‘Warriors in the Iliad are more concerned with the satisfaction of personal desires than with obligations to others’. Discuss.
Epic poetry is a commonly discussed topic with in the study of ancient history. The view that warriors in the Iliad are more concerned with the satisfaction of personal desires than with obligations to others is one that is often contemplated. Throughout this essay it will be argued for and against this statement.
The first place in which we see a Homeric hero putting his personal desires before his obligation to others is in the setting of the poem. When Paris took Helen from Menelaus it seems intuitive to assume that he knew that the attack of the Greeks on the Trojans was a possible consequence. However he still took her due to his personal desire for her with no regard to his obligation as a warrior to keep his city safe. Although to a modern audience the above seems apparent, an ancient audience would not have held Paris under any blame and would’ve instead blamed Helen. This is due to the sexist nature of society in the ancient world. We also see Paris putting his desires first in his general attitude throughout the Iliad. In book 6 Paris is seen to be living a life of luxury in his palace whilst the rest of the Trojans are fighting in battle. Generally Paris seems to satisfy his desire for extravagance before consideration of his obligations to others.
The next place in which we see a Homeric hero putting his personal desires first is in book 1 when Agamemnon takes Briseis from Achilles. Not only is Agamemnon putting his selfish desire for Achilles’ ‘possessions’ before his obligation to Achilles to show him timé but he is also willingly jeopardising the winning of the war for the Greeks by ruining the dynamics of the army and causing one of the best warriors to withdraw from the war thus relinquishing his responsibility to the Greeks to lead the army. This is further demonstrated by his refusal to apologise and refusal to return Briseis to Achilles. However this seems to be a hypocrisy on Achilles’ behalf as later, in book 23, Achilles does the same thing when he tries to strip the second-place charioteer, Antilochus, of his rightfully won prize. This demonstrates that not only do the Homeric heroes put their personal desires before their obligations to others but also before their moral values. For the modern audience this way of prioritising comes across as very immature. Although the ancient audience may have seen any characteristics that the heroes held as virtuous due to the time it was set in (Bronze Age Greece). This time was thought of as glorious and sublime and so perhaps the character traits from this time were thought of in the same way.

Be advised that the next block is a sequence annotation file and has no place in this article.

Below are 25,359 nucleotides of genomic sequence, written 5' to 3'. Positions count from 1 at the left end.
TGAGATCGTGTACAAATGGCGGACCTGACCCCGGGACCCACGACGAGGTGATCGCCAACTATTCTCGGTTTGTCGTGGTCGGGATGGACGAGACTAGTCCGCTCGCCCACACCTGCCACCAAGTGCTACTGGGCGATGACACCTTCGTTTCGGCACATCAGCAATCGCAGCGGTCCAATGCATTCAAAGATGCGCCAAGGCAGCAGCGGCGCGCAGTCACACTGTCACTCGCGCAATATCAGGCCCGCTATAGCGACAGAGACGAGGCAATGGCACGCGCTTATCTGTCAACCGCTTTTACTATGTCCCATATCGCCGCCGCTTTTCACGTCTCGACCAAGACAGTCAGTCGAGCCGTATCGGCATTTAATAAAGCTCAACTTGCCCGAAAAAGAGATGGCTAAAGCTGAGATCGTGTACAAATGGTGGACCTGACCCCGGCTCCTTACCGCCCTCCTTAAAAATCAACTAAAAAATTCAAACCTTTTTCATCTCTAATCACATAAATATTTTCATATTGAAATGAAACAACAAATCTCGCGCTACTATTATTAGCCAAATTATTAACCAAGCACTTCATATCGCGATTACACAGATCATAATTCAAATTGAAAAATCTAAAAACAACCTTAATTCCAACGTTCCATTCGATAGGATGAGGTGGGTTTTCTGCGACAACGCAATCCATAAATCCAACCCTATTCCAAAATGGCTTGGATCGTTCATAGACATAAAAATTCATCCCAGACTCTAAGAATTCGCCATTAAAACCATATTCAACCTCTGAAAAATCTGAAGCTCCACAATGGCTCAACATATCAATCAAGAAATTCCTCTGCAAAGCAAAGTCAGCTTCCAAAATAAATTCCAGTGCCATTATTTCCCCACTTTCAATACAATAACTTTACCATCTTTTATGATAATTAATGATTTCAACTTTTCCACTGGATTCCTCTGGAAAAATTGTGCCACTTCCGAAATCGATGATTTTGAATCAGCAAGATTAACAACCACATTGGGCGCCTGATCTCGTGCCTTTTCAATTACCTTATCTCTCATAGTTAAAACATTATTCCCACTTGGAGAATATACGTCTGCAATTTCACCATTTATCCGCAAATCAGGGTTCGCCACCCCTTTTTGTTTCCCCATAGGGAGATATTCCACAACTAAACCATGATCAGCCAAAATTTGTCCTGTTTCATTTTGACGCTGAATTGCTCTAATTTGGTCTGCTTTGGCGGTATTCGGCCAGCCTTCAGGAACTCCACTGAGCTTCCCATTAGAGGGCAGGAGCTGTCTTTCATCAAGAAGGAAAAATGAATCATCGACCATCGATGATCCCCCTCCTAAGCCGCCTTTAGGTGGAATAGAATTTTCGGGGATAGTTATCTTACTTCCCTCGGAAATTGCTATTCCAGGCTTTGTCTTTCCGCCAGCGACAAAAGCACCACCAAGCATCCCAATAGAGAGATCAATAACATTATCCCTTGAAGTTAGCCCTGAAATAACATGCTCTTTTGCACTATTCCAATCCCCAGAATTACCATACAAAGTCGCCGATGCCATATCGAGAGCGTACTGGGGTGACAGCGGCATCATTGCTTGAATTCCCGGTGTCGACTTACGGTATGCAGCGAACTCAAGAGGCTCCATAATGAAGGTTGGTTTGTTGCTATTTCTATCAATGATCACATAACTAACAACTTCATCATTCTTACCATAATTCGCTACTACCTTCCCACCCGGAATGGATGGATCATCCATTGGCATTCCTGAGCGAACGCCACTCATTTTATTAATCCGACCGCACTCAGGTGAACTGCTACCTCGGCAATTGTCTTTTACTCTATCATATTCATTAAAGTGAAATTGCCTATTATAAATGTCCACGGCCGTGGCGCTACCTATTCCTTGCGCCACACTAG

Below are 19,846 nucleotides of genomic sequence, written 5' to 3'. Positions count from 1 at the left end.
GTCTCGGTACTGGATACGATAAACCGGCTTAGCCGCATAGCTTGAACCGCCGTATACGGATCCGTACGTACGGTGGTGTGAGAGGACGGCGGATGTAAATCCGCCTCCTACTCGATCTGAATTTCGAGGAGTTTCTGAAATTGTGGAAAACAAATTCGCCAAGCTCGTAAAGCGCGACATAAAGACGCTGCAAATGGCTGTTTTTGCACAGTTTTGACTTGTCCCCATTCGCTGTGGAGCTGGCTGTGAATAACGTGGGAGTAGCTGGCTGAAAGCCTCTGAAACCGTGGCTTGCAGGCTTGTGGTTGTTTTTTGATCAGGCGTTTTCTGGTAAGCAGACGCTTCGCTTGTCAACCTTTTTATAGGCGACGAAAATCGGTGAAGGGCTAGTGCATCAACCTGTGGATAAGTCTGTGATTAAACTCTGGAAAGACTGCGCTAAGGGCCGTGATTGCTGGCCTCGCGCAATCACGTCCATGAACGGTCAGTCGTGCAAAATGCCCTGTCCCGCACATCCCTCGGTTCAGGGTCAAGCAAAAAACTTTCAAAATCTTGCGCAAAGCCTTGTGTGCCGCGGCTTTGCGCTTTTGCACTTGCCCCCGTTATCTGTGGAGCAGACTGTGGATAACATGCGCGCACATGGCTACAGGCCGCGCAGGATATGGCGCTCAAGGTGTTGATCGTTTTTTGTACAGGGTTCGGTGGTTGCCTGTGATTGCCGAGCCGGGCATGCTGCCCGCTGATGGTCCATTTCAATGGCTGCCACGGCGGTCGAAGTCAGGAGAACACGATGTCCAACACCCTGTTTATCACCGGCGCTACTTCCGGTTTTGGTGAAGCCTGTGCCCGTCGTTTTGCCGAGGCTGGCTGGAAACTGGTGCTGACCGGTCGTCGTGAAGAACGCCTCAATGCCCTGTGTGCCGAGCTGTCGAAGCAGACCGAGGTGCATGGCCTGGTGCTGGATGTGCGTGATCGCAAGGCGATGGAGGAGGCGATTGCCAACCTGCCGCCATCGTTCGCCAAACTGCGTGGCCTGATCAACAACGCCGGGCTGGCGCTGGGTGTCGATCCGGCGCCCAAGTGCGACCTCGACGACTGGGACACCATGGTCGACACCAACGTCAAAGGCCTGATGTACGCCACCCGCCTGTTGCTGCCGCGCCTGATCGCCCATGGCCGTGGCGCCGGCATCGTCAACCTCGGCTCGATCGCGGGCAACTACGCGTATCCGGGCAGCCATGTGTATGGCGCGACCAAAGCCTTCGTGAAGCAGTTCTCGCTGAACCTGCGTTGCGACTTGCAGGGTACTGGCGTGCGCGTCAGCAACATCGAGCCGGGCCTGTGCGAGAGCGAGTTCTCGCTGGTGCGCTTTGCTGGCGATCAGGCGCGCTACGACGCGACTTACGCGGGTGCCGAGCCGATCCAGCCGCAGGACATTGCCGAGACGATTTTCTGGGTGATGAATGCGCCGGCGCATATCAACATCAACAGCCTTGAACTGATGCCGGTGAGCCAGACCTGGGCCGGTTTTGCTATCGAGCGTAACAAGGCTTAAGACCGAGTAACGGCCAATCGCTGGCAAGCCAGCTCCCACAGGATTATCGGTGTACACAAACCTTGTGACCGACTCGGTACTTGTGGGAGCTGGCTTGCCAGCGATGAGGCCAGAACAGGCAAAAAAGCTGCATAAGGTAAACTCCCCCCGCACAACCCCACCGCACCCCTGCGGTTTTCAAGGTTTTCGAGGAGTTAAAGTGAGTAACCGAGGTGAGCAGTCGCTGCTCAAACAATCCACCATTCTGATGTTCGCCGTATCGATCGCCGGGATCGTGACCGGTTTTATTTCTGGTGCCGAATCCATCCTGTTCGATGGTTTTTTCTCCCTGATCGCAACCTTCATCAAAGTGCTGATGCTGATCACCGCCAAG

Due to Agamemnon’s insult Achilles refuses to go to battle against the Trojans (book 1). This gives the audience the idea that he cares more about proving a point to Agamemnon and expressing his ménin than about his obligation to the Greeks to fight. However it can be seen that Achilles did not have much of an obligation to the Greeks to fight as the only incentive he had to join the Greeks on their voyage to Troy in the first place was to gain riches. We see him express a self-centred attitude again on his return to battle in book 19. Achilles refuses to return to battle despite the fact that hundreds of Greeks men have been killed and are being killed. However as soon as Patrocolus is killed, someone whom Achilles is very close to, he returns to battle. This provides the idea that Achilles is not concerned with his obligation to protect the Greeks but only with his desire for vengeance. However this could also be seen as Achilles fulfilling his obligation to Patrocolus to provide him with justice.
We see a Homeric hero on the Trojan side put his personal desires above his obligation to others in book 22 when Hector decides to fight Achilles despite the fact that his father, Priam, has begged him (through supplication) not to. It…